19 February 2020

Saint Mary’s Askeaton:
priests and people,
a journey through time

Saint Mary’s Church, Askeaton … if only these walls could talk? (Photograph: Patrick Comerford, 2020)

Patrick Comerford

Askeaton Civic Trust

Askeaton Tourist Office, Askeaton, Co Limerick

7:30 p.m., 19 February 2020


I imagine that as many of us pass by some of the older buildings in Askeaton, we find ourselves saying things like, ‘If only these walls could talk …’

The banks, the old RIC barracks, the library, the schools, many of the houses … and the two churches.

Perhaps you have said that about Saint Mary’s Church, the Church of Ireland parish church beside Colaiste Mhuire. Some of you may have been inside the church, some may have family members who are buried in the churchyard.

The interesting graves and burials in the churchyard include the Famine rector, George Maxwell, and his family; the interesting Sheehy family, with a coroner, bank manager and solicitor, and a flight-lieutenant who was killed in action in World War II; the poet Aubrey de Vere (1814-1902), the Famine Grave, and the graves of interesting families, including the Wybrants, Champagne, Fosberry, Langford, Griffin, Hunt and O’Grady families.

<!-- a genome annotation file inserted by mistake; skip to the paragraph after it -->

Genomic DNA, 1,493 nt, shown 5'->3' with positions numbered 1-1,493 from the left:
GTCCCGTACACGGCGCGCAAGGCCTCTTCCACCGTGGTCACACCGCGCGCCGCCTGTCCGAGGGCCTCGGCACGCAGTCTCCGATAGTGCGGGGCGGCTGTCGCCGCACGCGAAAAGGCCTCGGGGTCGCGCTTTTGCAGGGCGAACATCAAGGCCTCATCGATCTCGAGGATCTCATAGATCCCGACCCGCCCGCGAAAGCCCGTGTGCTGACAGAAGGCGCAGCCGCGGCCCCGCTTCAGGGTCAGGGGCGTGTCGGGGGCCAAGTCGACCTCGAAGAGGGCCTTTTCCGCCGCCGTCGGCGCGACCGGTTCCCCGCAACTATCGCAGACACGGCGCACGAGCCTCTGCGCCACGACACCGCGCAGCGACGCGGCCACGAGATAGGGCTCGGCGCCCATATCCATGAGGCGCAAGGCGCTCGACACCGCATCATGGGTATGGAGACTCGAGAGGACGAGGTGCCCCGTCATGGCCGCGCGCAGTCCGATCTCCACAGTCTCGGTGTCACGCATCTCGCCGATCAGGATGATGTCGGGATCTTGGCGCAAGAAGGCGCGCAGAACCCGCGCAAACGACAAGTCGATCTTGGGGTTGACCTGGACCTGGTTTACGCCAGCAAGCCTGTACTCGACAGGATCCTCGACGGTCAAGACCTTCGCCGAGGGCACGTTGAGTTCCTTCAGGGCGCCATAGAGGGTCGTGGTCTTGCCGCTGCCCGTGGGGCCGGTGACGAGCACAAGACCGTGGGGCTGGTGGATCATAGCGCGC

The grave of the poet Aubrey de Vere (Photograph: Patrick Comerford, 2020)

But how many of you know anything about the priests and parishioners in this church over the centuries?

It is an important part of the town, and their stories are part of the story of continuity in this community.

This evening I want to say something about these priests and people.

These are stories that take us from the tea plantations in Darjeeling to Bloemfontien in South Africa, from the Bahama Islands to Sorrento, to Finland and to Venice, at least twice, to Japan, Pakistan and Australia, to Zambia, Uganda and Lesotho in Africa, to Canada and to many parts of the United States.

These include priests who got in trouble with archbishops who made life difficult for them; and vicars who make life difficult for their parishioners and their neighbours with their own bigotry. There are rectors who stay with their people through the horrors of the Famine and who saw three children die later of diphtheria.

There are priests who are here part-time, who are here for a short time and some who may have been here for far too long time. Before the Reformation, some of the vicars were not even ordained, and one was ordained when he was only 20, after he had received a Papal dispensation – because he was the son of an Augustinian friar.